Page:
Teaching, researching and producing blueprints for tax policy that can potentially affect the entire nation — that is the daily life of two UC Berkeley professors who are currently working with Sen. Elizabeth Warren, D-Massachusetts, to address the issue of wealth disparity in the United States.
Campus professor of economics Emmanuel Saez and assistant professor of economics Gabriel Zucman are currently collaborating with Warren to create a tax plan that would change how wealth is taxed.
Warren, a Democratic 2020 presidential candidate, has proposed a 2 percent annual tax on American households with net worths above $50 million and an additional 1 percent tax on net worths above $1 billion. Saez and Zucman have been helping Warren to determine the numbers.
“Warren has been a champion for protecting middle class wealth from predatory lenders,” Saez said in an email. “Combining progressive wealth taxation with policies to rebuild middle class wealth is exactly what the United States needs to ensure vibrant and equitable growth for the future.”
According to Saez, the proposed policy would raise “sorely needed” tax revenue for public works. He added that though “modest in size,” the wealth tax could raise almost $3 trillion in 10 years.
In a letter to Warren, Saez and Zucman presented research showing that the top 0.1 percent wealth share increased from 7 percent in the late 1970s to about 20 percent in recent years. They also noted that the wealth share of the bottom 90 percent has decreased from 35 percent in the late 1970s to about 25 percent today.
“Democracies become oligarchies when wealth is too concentrated,” Saez said in an email. “A progressive wealth tax is the most direct policy tool to curb the growing concentration of wealth in the United States.”
Eric Harris Bernstein, a master’s degree candidate at the UC Berkeley’s Goldman School of Public Policy, said he is excited to see UC Berkeley lead the path to a new level of taxation and inequality analysis because there are not many “mainstream” economists addressing this issue. He added that many of UC Berkeley’s economists have contributed to work that has moved the conversation surrounding tax policy in a more progressive direction in recent years.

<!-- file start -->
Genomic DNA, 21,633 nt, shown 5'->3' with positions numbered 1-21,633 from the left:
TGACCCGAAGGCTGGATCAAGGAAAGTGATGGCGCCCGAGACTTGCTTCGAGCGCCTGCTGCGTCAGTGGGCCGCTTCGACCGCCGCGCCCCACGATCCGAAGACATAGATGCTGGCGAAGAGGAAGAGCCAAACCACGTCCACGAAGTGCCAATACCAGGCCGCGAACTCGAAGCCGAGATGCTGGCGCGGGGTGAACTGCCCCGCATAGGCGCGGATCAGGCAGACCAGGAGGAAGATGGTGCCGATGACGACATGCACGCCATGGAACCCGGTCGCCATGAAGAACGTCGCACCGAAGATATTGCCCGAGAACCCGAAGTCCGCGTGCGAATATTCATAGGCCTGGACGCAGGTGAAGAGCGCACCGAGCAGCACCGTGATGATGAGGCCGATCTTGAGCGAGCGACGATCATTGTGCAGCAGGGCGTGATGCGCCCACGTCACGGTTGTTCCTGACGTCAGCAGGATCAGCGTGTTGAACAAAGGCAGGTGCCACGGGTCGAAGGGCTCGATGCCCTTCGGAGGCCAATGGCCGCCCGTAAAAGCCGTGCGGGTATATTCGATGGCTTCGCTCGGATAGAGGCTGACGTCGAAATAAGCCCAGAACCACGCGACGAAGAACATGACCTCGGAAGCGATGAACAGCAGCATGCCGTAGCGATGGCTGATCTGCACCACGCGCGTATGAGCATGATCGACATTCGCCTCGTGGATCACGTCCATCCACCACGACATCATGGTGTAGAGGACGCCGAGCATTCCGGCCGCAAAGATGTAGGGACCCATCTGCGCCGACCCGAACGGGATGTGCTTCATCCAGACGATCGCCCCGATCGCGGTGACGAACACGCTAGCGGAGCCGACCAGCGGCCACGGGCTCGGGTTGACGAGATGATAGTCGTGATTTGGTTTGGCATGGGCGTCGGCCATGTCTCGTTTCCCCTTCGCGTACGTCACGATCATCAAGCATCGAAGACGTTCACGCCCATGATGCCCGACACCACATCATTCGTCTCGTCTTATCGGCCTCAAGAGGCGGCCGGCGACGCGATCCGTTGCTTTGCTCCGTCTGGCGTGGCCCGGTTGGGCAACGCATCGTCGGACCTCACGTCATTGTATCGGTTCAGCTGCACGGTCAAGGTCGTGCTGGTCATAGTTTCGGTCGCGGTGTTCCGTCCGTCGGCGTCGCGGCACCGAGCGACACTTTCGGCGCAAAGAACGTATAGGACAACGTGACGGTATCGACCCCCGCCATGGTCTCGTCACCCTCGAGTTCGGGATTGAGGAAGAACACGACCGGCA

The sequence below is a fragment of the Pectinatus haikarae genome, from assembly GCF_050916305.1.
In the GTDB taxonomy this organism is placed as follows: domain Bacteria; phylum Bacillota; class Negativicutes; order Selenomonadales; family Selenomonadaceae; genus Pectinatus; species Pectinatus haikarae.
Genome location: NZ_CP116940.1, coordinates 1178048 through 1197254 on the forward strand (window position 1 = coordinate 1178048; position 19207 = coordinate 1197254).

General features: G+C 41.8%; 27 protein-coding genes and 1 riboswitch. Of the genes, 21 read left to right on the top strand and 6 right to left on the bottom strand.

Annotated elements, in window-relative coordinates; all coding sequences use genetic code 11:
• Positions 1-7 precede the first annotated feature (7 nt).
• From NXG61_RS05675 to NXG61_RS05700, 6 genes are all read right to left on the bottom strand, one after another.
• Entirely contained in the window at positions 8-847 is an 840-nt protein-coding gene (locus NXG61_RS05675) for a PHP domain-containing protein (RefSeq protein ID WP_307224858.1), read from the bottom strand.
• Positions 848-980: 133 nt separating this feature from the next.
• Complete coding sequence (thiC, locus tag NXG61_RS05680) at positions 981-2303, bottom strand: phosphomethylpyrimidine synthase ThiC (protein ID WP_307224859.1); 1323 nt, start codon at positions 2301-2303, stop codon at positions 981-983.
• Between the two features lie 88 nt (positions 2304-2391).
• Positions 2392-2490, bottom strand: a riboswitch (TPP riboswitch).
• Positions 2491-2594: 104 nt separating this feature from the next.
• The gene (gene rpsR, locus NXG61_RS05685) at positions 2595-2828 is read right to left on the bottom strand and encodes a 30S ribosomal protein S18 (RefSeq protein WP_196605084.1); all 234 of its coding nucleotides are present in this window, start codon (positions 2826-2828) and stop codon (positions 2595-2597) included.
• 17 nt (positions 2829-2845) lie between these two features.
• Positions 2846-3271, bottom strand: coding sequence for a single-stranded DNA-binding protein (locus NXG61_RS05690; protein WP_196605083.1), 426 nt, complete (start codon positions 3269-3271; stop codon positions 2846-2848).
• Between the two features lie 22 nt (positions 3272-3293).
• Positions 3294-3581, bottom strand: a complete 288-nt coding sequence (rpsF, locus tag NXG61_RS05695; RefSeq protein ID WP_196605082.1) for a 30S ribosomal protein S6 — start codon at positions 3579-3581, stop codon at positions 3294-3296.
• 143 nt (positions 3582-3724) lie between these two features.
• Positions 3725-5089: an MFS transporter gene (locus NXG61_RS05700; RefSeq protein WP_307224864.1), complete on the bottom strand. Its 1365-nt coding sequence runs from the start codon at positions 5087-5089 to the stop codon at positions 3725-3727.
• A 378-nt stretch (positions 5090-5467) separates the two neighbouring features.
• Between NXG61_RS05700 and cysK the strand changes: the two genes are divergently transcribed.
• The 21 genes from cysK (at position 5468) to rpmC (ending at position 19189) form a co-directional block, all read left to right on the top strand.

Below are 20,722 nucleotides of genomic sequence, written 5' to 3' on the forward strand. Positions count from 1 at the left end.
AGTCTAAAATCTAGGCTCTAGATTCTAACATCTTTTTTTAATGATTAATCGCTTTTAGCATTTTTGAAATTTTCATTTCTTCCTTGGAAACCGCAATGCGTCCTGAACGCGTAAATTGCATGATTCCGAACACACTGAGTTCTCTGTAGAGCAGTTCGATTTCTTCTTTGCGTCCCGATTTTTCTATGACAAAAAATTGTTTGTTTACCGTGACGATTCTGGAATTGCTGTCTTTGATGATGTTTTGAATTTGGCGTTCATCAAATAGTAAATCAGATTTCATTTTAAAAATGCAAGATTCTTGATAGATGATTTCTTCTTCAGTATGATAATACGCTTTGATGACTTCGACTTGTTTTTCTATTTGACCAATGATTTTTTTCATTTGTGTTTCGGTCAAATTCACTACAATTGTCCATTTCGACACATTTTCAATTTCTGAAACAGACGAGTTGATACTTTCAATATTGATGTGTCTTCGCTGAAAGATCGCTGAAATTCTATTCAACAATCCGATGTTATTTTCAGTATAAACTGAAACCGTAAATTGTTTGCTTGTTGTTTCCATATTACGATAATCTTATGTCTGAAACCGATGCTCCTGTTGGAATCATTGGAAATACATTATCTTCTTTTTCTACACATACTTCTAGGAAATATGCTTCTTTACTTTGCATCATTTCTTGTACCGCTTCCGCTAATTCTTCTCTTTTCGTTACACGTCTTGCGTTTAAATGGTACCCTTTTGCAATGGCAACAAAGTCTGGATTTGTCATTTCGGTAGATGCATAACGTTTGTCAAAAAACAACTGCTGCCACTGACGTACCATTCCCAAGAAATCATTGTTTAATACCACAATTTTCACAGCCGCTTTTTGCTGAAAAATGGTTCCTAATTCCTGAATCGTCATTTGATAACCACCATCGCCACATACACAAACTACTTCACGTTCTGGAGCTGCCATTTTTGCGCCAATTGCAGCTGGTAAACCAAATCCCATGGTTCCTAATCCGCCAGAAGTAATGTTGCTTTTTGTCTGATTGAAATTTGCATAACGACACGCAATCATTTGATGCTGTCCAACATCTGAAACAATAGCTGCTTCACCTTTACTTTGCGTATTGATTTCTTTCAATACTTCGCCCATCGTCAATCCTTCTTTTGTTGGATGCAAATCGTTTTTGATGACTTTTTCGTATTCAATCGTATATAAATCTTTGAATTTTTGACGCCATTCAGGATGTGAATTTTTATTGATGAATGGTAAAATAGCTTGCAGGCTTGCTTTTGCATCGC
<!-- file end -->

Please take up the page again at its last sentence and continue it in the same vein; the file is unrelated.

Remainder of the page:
Zucman and Bernstein said the current tax policy in the United States has negative effects on democratic political structures.
“Once you convert your economic power to political power, you can increase your economic power through policy, (and) also through policy, (you can) further increase your political power,” Bernstein said.
Though the current income tax structure is “facially progressive,” according to Goldman School graduate student Annie McDonald, it is “incredibly regressive” when looking at its impacts on taxpayers. Since the rich can avoid taxes on assets, “the impact of that tax is going to be much more significant on the person who’s barely scraping by.”
McDonald added that because “wealth begets wealth,” it is very difficult for groups of people who have been historically discriminated against to achieve the same financial success. A wealth tax is a redistributive policy that would help to level the playing field.
“The United States is the birthplace of progressive taxation. It’s the country that has pioneered the sharply progressive taxation of income and estates, two of the most important fiscal innovations of the 20th century,” Zucman said in an email. “The time has come again for the United States to pave the way towards a modern tax system, adapted to the challenges of the 21st century.”